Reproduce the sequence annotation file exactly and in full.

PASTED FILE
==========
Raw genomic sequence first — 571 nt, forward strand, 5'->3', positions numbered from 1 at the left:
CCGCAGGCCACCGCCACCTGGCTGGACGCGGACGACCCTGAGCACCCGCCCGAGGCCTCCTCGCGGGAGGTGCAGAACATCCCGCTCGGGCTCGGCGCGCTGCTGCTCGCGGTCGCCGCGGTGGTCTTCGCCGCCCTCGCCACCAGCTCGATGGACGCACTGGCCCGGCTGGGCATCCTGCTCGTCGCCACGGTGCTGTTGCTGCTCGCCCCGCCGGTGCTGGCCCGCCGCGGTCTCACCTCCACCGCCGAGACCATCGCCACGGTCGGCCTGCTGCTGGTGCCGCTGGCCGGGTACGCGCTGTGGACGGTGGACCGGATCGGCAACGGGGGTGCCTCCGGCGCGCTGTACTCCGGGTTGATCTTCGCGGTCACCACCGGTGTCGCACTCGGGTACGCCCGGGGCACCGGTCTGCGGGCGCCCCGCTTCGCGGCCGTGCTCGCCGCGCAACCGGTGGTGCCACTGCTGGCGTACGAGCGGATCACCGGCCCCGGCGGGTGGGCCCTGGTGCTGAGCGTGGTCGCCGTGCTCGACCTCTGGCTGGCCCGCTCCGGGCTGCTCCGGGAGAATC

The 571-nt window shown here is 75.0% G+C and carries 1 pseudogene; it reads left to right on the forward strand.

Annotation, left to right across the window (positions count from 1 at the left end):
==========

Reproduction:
Raw genomic sequence first — 571 nt, forward strand, 5'->3', positions numbered from 1 at the left:
CCGCAGGCCACCGCCACCTGGCTGGACGCGGACGACCCTGAGCACCCGCCCGAGGCCTCCTCGCGGGAGGTGCAGAACATCCCGCTCGGGCTCGGCGCGCTGCTGCTCGCGGTCGCCGCGGTGGTCTTCGCCGCCCTCGCCACCAGCTCGATGGACGCACTGGCCCGGCTGGGCATCCTGCTCGTCGCCACGGTGCTGTTGCTGCTCGCCCCGCCGGTGCTGGCCCGCCGCGGTCTCACCTCCACCGCCGAGACCATCGCCACGGTCGGCCTGCTGCTGGTGCCGCTGGCCGGGTACGCGCTGTGGACGGTGGACCGGATCGGCAACGGGGGTGCCTCCGGCGCGCTGTACTCCGGGTTGATCTTCGCGGTCACCACCGGTGTCGCACTCGGGTACGCCCGGGGCACCGGTCTGCGGGCGCCCCGCTTCGCGGCCGTGCTCGCCGCGCAACCGGTGGTGCCACTGCTGGCGTACGAGCGGATCACCGGCCCCGGCGGGTGGGCCCTGGTGCTGAGCGTGGTCGCCGTGCTCGACCTCTGGCTGGCCCGCTCCGGGCTGCTCCGGGAGAATC

The 571-nt window shown here is 75.0% G+C and carries 1 pseudogene; it reads left to right on the forward strand.

Annotation, left to right across the window (positions count from 1 at the left end):